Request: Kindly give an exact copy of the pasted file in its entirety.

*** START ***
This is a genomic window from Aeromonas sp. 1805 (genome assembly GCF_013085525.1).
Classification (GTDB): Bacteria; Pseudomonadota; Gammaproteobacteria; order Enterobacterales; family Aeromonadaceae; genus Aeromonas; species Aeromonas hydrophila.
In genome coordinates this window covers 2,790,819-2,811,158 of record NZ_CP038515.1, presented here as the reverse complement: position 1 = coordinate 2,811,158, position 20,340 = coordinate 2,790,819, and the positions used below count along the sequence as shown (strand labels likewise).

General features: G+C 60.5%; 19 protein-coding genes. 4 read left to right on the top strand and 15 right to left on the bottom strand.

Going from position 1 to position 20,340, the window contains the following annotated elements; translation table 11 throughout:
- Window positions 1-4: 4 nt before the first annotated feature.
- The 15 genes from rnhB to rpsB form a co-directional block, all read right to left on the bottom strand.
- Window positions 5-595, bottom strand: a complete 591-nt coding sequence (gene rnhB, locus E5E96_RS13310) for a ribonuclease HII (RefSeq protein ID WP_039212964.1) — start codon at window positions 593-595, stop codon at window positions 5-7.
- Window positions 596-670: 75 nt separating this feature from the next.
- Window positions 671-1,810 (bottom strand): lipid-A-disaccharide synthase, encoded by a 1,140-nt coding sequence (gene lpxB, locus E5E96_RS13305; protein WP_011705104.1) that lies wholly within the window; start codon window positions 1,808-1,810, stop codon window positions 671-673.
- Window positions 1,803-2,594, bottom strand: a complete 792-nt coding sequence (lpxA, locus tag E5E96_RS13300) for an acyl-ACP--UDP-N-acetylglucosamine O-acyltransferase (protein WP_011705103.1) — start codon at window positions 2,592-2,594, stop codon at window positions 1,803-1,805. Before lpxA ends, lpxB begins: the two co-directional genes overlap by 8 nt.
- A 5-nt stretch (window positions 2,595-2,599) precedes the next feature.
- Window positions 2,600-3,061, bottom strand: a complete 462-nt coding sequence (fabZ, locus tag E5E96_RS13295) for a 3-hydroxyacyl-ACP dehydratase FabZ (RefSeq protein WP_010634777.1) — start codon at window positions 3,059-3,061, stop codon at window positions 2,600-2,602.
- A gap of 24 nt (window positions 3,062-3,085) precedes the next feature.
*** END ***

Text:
This is a genomic window from Aeromonas sp. 1805 (genome assembly GCF_013085525.1).
Classification (GTDB): Bacteria; Pseudomonadota; Gammaproteobacteria; order Enterobacterales; family Aeromonadaceae; genus Aeromonas; species Aeromonas hydrophila.
In genome coordinates this window covers 2,790,819-2,811,158 of record NZ_CP038515.1, presented here as the reverse complement: position 1 = coordinate 2,811,158, position 20,340 = coordinate 2,790,819, and the positions used below count along the sequence as shown (strand labels likewise).

General features: G+C 60.5%; 19 protein-coding genes. 4 read left to right on the top strand and 15 right to left on the bottom strand.

Going from position 1 to position 20,340, the window contains the following annotated elements; translation table 11 throughout:
- Window positions 1-4: 4 nt before the first annotated feature.
- The 15 genes from rnhB to rpsB form a co-directional block, all read right to left on the bottom strand.
- Window positions 5-595, bottom strand: a complete 591-nt coding sequence (gene rnhB, locus E5E96_RS13310) for a ribonuclease HII (RefSeq protein ID WP_039212964.1) — start codon at window positions 593-595, stop codon at window positions 5-7.
- Window positions 596-670: 75 nt separating this feature from the next.
- Window positions 671-1,810 (bottom strand): lipid-A-disaccharide synthase, encoded by a 1,140-nt coding sequence (gene lpxB, locus E5E96_RS13305; protein WP_011705104.1) that lies wholly within the window; start codon window positions 1,808-1,810, stop codon window positions 671-673.
- Window positions 1,803-2,594, bottom strand: a complete 792-nt coding sequence (lpxA, locus tag E5E96_RS13300) for an acyl-ACP--UDP-N-acetylglucosamine O-acyltransferase (protein WP_011705103.1) — start codon at window positions 2,592-2,594, stop codon at window positions 1,803-1,805. Before lpxA ends, lpxB begins: the two co-directional genes overlap by 8 nt.
- A 5-nt stretch (window positions 2,595-2,599) precedes the next feature.
- Window positions 2,600-3,061, bottom strand: a complete 462-nt coding sequence (fabZ, locus tag E5E96_RS13295) for a 3-hydroxyacyl-ACP dehydratase FabZ (RefSeq protein WP_010634777.1) — start codon at window positions 3,059-3,061, stop codon at window positions 2,600-2,602.
- A gap of 24 nt (window positions 3,062-3,085) precedes the next feature.